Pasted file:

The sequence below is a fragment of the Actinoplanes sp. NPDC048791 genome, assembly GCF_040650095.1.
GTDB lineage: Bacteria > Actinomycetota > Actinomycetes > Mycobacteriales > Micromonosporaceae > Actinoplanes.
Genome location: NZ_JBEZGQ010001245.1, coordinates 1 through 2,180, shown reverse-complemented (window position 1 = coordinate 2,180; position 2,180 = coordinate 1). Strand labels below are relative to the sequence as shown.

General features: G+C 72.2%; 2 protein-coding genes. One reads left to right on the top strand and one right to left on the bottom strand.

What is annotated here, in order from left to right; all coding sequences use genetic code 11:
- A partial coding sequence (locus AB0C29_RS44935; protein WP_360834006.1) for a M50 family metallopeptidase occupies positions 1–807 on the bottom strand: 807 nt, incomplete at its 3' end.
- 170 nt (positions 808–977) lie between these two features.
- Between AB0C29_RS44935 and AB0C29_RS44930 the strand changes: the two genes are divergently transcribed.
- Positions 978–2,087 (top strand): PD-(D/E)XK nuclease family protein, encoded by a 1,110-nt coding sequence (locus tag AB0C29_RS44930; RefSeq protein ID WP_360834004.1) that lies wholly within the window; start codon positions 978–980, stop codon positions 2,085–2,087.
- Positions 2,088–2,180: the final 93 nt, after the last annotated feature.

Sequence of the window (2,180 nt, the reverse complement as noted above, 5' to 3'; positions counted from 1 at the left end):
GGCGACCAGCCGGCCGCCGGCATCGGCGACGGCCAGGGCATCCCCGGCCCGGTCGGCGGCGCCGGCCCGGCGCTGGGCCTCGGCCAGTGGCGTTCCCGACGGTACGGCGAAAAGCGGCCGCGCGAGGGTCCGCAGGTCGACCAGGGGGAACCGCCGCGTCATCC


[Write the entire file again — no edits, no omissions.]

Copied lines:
The sequence below is a fragment of the Actinoplanes sp. NPDC048791 genome, assembly GCF_040650095.1.
GTDB lineage: Bacteria > Actinomycetota > Actinomycetes > Mycobacteriales > Micromonosporaceae > Actinoplanes.
Genome location: NZ_JBEZGQ010001245.1, coordinates 1 through 2,180, shown reverse-complemented (window position 1 = coordinate 2,180; position 2,180 = coordinate 1). Strand labels below are relative to the sequence as shown.

General features: G+C 72.2%; 2 protein-coding genes. One reads left to right on the top strand and one right to left on the bottom strand.

What is annotated here, in order from left to right; all coding sequences use genetic code 11:
- A partial coding sequence (locus AB0C29_RS44935; protein WP_360834006.1) for a M50 family metallopeptidase occupies positions 1–807 on the bottom strand: 807 nt, incomplete at its 3' end.
- 170 nt (positions 808–977) lie between these two features.
- Between AB0C29_RS44935 and AB0C29_RS44930 the strand changes: the two genes are divergently transcribed.
- Positions 978–2,087 (top strand): PD-(D/E)XK nuclease family protein, encoded by a 1,110-nt coding sequence (locus tag AB0C29_RS44930; RefSeq protein ID WP_360834004.1) that lies wholly within the window; start codon positions 978–980, stop codon positions 2,085–2,087.
- Positions 2,088–2,180: the final 93 nt, after the last annotated feature.

Sequence of the window (2,180 nt, the reverse complement as noted above, 5' to 3'; positions counted from 1 at the left end):
GGCGACCAGCCGGCCGCCGGCATCGGCGACGGCCAGGGCATCCCCGGCCCGGTCGGCGGCGCCGGCCCGGCGCTGGGCCTCGGCCAGTGGCGTTCCCGACGGTACGGCGAAAAGCGGCCGCGCGAGGGTCCGCAGGTCGACCAGGGGGAACCGCCGCGTCATCC